Last week Lynne Potts professional poet and poetry editor @ AGNI introduced us to the poetry editing process in Part 1 of the interview, She talked about how important instinct is when you create a poem and how you can never overestimate the importance of the zing factor in your work.
Today Lynne looks at other aspects of poetry editing like getting over subjectivity, digital poetry and how to inspire the poet in you.
This question has to do with the tough choices that you have to make as an editor of poetry. How do you deal with idioms and ideas that may not be pertinent to the culture you are familiar with? Does it create some kind of bias in the editor’s decision?
I can’t really answer this. I know a good poem (I think!) no matter what part of the world it comes from – as long as it’s mostly in English. Foreign words can even work – if you do it right. Hard to explain. Poetry is not culture-specific. It’s magic language. It puts you under a spell. It can even spook you.
How do you overcome your subjectivity? This question helps readers as well- what makes a poem good? Many poems are “liked” in the social media but when it comes to acceptance in magazines they are mostly likely rejected. What is a good poem all about and how can a reader learn to recognize it?
I don’t overcome my subjectivity. It’s there and I know it. No use denying it. And I don’t think anyone can tell you what a “good poem” is. Think of the thousands that have been written that are not just good – but dazzling! My best advice is to keep reading – and keep writing. Eventually you learn what is good from what your own soul tells you. (Hope that doesn’t sound too mushy.)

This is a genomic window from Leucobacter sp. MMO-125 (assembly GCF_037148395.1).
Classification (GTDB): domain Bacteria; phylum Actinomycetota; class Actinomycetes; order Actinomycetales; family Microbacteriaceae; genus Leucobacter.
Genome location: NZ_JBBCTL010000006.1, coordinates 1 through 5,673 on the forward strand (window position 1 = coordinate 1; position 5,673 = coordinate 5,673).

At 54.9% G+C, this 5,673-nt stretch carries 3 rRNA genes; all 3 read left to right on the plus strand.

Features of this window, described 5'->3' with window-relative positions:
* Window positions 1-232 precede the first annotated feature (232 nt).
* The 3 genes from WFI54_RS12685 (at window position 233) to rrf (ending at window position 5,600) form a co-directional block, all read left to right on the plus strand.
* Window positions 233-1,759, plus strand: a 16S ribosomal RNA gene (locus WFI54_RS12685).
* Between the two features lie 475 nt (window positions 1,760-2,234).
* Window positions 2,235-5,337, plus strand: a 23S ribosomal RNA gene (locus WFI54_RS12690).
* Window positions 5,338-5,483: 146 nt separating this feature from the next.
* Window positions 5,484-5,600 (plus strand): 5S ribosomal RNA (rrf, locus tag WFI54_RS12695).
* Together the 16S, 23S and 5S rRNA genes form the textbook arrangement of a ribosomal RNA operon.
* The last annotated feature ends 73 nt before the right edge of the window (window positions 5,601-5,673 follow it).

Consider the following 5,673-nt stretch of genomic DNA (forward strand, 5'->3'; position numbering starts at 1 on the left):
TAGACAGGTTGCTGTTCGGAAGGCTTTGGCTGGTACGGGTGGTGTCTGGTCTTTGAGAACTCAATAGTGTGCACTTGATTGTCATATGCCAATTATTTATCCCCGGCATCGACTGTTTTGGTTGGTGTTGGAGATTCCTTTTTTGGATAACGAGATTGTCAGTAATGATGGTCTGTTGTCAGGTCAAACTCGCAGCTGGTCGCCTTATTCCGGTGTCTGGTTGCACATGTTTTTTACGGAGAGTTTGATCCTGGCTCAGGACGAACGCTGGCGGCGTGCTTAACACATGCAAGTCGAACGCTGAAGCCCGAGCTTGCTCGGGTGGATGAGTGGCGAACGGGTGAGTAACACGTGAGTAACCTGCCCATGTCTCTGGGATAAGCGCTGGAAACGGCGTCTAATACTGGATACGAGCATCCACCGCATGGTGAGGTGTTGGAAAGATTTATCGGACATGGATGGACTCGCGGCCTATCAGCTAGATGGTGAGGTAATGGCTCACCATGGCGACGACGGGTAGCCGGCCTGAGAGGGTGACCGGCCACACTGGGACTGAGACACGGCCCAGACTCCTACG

Could you recommend any book or literary exercise that will help poets who are serious about perfecting their poems?
Yes, I could recommend hundreds and hundreds. Read all the poets whose names you recognize – then start reading the ones whose names you don’t know. Of course everybody suggests, Triggering Town, and it’s excellent – but no “how to” book helps you be a poet, in my opinion.
Your take on the plethora of writing groups online and otherwise. Has the tremendous overdose of how-to-write information(word count reminders, prompts, title generators,etc) improved the quality of submissions in the poetic domain?
Writing poetry isn’t about any of those things.
Is publishing online akin to literary suicide(as none of your poems will be accepted elsewhere for publication)?
Heavens, no. We’ll be reading everything on line soon. Lots of the good magazines publish print AND on-line. AGNI does – if I may claim it as a “good” magazine.
What are you reading right now?
I’m currently reading W.S Merwin’s The Carrier of Ladders, Mary Ruefle’s Madness, Rack and Honey (her lectures on poetry which are really poems themselves), Mark Strand’s Dark Harbor , Alan Weisman’ The World Without Us (non-fiction on the state of the planet), and Wilfred Thesinger’s Arabian Sands (history) – and, to be honest, I have a bowl of chips here too.
I’m ecstatic about this two-part interview. Thanks once again Lynne for your illuminating take on the editing process of this ‘magic language’ called poetry.